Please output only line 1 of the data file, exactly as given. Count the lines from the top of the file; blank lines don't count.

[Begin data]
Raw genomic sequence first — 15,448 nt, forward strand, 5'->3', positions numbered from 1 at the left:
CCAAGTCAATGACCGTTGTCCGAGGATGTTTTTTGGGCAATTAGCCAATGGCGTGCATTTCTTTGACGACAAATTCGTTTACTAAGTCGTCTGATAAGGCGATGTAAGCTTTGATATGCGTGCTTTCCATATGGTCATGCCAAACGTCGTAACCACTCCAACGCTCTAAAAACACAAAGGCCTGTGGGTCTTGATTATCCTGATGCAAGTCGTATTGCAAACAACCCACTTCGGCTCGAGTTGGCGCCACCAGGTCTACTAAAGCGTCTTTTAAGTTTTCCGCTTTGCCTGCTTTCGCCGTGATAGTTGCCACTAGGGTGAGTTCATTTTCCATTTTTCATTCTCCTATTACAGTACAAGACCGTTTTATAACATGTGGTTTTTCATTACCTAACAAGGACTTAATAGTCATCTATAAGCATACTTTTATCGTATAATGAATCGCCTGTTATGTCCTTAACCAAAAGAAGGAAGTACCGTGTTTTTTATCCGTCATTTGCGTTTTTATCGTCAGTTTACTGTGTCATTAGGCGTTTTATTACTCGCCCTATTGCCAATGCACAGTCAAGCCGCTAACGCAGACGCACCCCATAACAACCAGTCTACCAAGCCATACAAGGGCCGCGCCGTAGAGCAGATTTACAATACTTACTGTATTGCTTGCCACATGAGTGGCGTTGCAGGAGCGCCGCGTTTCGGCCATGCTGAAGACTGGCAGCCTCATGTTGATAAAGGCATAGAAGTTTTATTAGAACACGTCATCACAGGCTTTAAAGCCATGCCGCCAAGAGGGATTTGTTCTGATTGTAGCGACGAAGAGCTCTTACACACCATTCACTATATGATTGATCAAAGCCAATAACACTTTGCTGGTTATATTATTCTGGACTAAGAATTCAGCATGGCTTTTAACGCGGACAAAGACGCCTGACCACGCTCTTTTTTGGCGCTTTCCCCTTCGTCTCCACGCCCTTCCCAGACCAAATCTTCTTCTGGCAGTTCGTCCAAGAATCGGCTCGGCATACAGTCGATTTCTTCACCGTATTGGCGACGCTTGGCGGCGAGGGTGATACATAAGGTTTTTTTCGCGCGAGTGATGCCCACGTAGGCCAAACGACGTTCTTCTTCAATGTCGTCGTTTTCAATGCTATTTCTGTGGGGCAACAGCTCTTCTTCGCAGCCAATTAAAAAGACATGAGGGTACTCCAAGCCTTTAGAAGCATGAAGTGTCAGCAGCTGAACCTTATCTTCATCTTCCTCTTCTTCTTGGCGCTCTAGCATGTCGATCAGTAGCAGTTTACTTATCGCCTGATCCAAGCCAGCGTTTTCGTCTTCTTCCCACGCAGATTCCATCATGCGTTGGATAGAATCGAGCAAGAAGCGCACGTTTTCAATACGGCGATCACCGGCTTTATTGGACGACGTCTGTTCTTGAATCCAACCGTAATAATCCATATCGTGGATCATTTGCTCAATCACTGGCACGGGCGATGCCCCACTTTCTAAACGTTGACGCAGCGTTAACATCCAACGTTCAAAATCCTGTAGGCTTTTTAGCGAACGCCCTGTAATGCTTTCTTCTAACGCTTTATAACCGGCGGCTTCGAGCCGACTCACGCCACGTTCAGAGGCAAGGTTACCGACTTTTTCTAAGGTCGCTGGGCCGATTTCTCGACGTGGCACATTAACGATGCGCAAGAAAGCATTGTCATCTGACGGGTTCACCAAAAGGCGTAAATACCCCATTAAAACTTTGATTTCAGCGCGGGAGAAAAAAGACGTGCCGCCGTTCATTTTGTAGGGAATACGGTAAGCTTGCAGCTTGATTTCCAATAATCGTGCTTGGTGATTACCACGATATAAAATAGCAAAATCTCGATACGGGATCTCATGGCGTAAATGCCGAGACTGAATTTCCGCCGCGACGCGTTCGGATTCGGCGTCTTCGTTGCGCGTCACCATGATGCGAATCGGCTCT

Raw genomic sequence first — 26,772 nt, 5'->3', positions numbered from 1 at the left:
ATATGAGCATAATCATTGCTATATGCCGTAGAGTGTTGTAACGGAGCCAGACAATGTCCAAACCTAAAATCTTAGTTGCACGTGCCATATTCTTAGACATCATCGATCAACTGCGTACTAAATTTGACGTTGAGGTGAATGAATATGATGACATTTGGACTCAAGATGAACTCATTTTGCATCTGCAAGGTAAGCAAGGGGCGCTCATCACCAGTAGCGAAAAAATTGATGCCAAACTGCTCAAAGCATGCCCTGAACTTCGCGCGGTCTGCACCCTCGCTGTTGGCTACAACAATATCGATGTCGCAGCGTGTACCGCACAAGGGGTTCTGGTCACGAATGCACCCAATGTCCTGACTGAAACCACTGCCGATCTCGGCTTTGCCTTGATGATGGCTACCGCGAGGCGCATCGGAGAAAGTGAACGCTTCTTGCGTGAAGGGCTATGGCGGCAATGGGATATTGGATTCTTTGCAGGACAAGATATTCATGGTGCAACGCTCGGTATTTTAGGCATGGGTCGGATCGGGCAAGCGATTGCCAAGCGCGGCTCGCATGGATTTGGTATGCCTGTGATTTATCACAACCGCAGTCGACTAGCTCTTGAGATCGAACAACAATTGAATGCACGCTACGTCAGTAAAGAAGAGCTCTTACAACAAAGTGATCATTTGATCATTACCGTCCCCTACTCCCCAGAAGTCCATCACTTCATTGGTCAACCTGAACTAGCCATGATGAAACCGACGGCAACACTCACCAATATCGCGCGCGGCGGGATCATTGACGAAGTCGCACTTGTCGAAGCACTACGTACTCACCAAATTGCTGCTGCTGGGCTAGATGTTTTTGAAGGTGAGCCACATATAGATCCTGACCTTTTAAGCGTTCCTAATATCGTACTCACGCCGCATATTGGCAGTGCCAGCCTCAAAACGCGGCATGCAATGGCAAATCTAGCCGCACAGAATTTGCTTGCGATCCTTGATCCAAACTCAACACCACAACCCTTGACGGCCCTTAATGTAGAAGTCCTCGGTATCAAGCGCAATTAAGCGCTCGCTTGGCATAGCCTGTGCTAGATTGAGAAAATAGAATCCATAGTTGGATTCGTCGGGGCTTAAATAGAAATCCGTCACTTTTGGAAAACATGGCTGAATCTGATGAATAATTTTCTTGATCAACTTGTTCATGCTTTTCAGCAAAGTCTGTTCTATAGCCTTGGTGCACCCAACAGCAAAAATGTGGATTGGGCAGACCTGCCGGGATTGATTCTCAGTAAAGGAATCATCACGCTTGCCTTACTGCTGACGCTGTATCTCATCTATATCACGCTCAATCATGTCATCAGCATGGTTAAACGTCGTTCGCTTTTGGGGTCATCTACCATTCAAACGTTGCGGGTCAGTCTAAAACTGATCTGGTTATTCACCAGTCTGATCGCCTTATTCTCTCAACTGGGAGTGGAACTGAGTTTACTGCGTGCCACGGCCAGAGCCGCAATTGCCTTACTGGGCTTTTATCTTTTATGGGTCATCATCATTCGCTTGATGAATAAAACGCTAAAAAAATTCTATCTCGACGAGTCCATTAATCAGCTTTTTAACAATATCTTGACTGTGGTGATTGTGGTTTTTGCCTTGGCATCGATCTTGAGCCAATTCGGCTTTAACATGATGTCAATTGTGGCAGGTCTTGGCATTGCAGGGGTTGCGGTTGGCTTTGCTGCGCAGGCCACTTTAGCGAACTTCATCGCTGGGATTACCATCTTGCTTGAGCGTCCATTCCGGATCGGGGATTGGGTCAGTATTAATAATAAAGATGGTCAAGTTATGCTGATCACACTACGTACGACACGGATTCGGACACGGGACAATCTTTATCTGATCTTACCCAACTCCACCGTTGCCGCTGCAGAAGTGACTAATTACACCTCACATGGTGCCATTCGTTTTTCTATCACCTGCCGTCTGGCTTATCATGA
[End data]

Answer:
Raw genomic sequence first — 15,448 nt, forward strand, 5'->3', positions numbered from 1 at the left: